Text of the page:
Jenn White of Chicago public radio station WBEZ analyses Barack Obama's rise to power.
Former President Barack Obama - along with friends, mentors, and rivals - reflects on the story of his climb from community leader in Chicago to the start of the long road to the presidency of the United States.
Earlier this year, political reporter Jenn White analysed President Obama's rise in forensic detail for a six-part podcast series produced by Chicago public radio station WBEZ. For this edition of Archive on 4, she reflects on the experience, and presents this specially re-versioned programme.
Jenn begins by charting Obama's roots in Chicago as a community leader, assessing the people and movements that honed his leadership skills. We hear how he overcame entrenched racism in Chicago politics, taking direct inspiration from then city mayor, Harold Washington.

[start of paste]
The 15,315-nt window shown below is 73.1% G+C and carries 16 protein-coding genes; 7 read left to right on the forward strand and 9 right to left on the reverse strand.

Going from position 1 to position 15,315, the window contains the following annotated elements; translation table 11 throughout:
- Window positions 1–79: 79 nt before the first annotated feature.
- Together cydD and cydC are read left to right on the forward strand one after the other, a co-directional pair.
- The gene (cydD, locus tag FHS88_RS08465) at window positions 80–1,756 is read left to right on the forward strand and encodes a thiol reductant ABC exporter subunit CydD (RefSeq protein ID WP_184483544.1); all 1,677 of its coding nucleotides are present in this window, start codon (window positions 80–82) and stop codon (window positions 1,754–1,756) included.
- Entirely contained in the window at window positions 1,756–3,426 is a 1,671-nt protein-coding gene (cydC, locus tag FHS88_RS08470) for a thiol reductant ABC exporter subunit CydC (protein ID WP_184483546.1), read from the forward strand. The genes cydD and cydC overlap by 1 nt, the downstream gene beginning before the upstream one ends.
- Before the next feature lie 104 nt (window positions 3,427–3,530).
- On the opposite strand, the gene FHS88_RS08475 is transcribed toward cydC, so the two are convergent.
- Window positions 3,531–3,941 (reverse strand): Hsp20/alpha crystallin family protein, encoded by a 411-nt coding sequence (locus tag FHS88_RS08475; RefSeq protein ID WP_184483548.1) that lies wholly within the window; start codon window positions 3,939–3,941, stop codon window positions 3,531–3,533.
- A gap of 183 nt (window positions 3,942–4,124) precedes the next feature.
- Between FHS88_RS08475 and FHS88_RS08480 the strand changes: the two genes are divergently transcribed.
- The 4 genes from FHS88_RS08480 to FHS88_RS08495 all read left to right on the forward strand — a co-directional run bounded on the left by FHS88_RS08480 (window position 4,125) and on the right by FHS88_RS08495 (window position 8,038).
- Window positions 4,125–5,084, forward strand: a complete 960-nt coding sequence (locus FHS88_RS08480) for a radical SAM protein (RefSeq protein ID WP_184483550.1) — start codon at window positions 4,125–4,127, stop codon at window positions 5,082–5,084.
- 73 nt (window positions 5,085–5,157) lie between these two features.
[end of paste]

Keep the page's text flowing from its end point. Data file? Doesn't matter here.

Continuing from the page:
By the time Obama graduated from Harvard Law School, he had met Michelle Robinson and been offered jobs by all the big law firms. He also ran Project Vote, registering voters in Illinois, and started work on his autobiography.
With a combination of skill, ambition, connections and luck, Obama finally emerged onto the national stage during his 2004 campaign for the US Senate. The implosion of two opponents' campaigns, along with Obama's powerful keynote address at the 2004 Democratic National Convention, helped put him on the eventual path to the presidency.
Produced by Colin McNulty for WBEZ and David Prest
A Whistledown production in association with WBEZ for BBC Radio 4